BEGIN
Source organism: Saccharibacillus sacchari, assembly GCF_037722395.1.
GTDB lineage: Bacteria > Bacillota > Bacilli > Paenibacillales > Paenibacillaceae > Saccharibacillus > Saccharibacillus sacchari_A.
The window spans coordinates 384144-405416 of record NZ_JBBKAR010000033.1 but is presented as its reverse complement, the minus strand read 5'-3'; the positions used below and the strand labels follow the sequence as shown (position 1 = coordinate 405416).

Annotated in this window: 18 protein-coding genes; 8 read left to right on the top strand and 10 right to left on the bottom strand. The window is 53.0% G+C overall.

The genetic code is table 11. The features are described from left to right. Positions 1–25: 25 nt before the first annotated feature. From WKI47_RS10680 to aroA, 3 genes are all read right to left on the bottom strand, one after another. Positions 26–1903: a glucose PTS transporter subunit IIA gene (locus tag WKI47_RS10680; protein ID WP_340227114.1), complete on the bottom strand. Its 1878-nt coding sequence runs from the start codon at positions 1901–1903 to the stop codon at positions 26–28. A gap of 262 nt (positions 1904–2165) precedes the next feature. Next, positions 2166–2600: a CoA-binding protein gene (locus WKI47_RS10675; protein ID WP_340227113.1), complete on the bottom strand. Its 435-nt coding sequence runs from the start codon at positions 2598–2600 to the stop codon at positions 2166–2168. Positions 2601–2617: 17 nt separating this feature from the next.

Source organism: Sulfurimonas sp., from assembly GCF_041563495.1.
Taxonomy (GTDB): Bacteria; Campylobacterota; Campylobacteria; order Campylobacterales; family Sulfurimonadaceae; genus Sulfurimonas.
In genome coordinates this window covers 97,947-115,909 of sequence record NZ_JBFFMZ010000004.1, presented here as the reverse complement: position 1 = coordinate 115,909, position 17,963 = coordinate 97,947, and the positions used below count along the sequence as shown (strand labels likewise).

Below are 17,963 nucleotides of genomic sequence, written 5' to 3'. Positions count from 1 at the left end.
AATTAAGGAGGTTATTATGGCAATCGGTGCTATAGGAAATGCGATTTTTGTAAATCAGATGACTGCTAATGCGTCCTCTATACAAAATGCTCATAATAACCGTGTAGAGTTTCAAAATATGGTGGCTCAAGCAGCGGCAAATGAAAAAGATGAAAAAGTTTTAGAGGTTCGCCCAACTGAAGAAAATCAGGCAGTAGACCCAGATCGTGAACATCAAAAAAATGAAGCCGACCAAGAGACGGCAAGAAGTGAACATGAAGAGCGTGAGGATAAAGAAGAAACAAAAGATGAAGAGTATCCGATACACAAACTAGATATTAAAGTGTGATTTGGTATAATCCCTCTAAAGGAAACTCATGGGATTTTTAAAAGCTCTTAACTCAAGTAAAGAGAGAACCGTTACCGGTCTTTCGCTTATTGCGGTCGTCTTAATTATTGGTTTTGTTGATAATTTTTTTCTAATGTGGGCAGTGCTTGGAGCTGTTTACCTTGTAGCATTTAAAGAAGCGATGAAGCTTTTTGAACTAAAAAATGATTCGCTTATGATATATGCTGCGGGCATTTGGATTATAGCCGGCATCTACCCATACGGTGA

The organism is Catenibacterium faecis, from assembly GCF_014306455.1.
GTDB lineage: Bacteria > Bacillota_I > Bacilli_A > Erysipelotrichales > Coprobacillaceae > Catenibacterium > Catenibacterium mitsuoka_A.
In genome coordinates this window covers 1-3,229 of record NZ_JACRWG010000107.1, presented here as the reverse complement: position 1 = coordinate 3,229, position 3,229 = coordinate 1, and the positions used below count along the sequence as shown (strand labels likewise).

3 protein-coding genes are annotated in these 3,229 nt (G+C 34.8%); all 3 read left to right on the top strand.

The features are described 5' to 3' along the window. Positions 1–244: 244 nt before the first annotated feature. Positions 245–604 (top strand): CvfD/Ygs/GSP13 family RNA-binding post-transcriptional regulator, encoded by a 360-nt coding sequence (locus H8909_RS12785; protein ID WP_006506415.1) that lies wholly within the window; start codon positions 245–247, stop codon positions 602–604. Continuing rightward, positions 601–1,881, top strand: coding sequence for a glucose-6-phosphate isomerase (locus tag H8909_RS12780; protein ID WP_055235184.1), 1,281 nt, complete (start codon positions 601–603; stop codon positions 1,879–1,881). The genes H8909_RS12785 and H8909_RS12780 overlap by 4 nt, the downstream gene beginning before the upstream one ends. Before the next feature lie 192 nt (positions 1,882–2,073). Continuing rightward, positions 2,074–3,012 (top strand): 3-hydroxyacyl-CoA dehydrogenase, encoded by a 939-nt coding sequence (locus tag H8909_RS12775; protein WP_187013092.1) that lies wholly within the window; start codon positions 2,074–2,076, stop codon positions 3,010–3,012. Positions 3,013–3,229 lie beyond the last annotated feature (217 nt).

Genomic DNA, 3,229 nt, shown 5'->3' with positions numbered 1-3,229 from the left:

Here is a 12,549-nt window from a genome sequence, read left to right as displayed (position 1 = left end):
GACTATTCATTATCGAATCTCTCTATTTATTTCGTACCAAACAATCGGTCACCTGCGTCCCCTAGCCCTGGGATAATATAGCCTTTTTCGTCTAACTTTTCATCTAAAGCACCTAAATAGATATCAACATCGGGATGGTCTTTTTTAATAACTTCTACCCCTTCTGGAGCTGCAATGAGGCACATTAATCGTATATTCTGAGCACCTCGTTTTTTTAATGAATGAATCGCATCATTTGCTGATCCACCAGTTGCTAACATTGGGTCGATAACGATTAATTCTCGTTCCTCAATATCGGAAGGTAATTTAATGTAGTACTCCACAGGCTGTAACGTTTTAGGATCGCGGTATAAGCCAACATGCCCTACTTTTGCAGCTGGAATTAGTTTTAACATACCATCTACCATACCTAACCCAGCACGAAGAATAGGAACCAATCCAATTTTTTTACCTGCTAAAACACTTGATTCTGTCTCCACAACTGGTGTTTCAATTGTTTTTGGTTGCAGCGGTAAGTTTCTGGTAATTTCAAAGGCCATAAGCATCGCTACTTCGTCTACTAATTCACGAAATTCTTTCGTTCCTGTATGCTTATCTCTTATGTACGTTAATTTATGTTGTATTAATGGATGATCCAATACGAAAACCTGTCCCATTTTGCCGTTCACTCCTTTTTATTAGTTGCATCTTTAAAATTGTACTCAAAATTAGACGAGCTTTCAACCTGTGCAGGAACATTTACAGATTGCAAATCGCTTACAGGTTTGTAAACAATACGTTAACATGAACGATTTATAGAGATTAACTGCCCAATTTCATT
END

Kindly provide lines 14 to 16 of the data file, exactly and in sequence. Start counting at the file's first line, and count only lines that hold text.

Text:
3 protein-coding genes are annotated in these 3,229 nt (G+C 34.8%); all 3 read left to right on the top strand.

The features are described 5' to 3' along the window. Positions 1–244: 244 nt before the first annotated feature. Positions 245–604 (top strand): CvfD/Ygs/GSP13 family RNA-binding post-transcriptional regulator, encoded by a 360-nt coding sequence (locus H8909_RS12785; protein ID WP_006506415.1) that lies wholly within the window; start codon positions 245–247, stop codon positions 602–604. Continuing rightward, positions 601–1,881, top strand: coding sequence for a glucose-6-phosphate isomerase (locus tag H8909_RS12780; protein ID WP_055235184.1), 1,281 nt, complete (start codon positions 601–603; stop codon positions 1,879–1,881). The genes H8909_RS12785 and H8909_RS12780 overlap by 4 nt, the downstream gene beginning before the upstream one ends. Before the next feature lie 192 nt (positions 1,882–2,073). Continuing rightward, positions 2,074–3,012 (top strand): 3-hydroxyacyl-CoA dehydrogenase, encoded by a 939-nt coding sequence (locus tag H8909_RS12775; protein WP_187013092.1) that lies wholly within the window; start codon positions 2,074–2,076, stop codon positions 3,010–3,012. Positions 3,013–3,229 lie beyond the last annotated feature (217 nt).

Genomic DNA, 3,229 nt, shown 5'->3' with positions numbered 1-3,229 from the left: